His current research interests include craniofacial growth, clinical research, and biomechanics in orthodontics. Professor Farella is a widely recognized expert in jaw function, bruxism, and temporomandibular joint research. He has published more than 120 original articles in peer-reviewed international journals. He has served on the Editorial Board of the Journal of Dental Research, and is currently serving in that capacity on the Journal of Oral Rehabilitation. He lectures worldwide and is an active member of many associations. He is the recipient of several national and international research prizes acknowledging excellence achieved in dental research; these include the Alan Docking Award from the International Association for Dental Research and the Sir John Walsh Award.


Snapshots of orthodontic gnathology: the facts from the fiction

Orthodontic treatment often follows gnathologic principles to achieve an ‘optimal’ or ‘ideal’ occlusion and jaw relationship. Often these concepts are related to function/dysfunction of the masticatory system and are considered as an indication for orthodontic treatment. However, they are not substantiated by reliable scientific evidence. This is the case also for several claims such as that a good occlusion is important for biting, chewing, speaking, swallowing, and breathing, and that occlusal anomalies in the form of crossbites or a Class II jaw relationship can be risk factors for temporomandibular disorders and/or sleep disordered breathing.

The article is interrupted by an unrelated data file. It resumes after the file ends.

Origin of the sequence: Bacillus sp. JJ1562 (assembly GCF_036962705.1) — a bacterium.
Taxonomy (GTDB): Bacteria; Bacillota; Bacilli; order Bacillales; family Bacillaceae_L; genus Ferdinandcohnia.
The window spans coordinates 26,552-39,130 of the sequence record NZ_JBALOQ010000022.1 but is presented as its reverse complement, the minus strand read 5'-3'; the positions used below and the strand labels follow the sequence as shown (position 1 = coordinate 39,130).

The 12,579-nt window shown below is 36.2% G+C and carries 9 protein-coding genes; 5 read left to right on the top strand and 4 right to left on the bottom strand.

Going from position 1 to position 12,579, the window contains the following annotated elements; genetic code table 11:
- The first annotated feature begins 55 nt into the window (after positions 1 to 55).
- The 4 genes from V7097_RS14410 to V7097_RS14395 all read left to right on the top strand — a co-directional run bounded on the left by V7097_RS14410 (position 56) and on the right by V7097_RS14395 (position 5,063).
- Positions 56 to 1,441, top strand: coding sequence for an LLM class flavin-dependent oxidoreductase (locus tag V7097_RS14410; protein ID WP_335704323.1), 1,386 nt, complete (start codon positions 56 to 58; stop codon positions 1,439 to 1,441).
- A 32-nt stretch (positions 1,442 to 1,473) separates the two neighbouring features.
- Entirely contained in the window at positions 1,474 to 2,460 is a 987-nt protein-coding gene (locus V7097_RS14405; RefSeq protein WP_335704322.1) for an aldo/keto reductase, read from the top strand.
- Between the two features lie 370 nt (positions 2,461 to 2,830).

This lecture will review gnathologic aspects of orthodontics in an attempt to distinguish fact from fiction around the relationship between occlusal anomalies and jaw function or dysfunction and will endeavour to answer the following questions. What is a good occlusion? Is a good occlusion important for correct jaw function? Are the classic gnathologic principles still relevant to modern orthodontics? What are the red flags to consider before, during or after orthodontic treatment?

The lecture will also address the emerging evidence indicating that the risk of non-adaption to occlusal changes depends more upon neurocognitive aspects than the type or severity of occlusal anomaly.


EOS 2018 - Speaker - Piotr Fudalej

Piotr Fudalej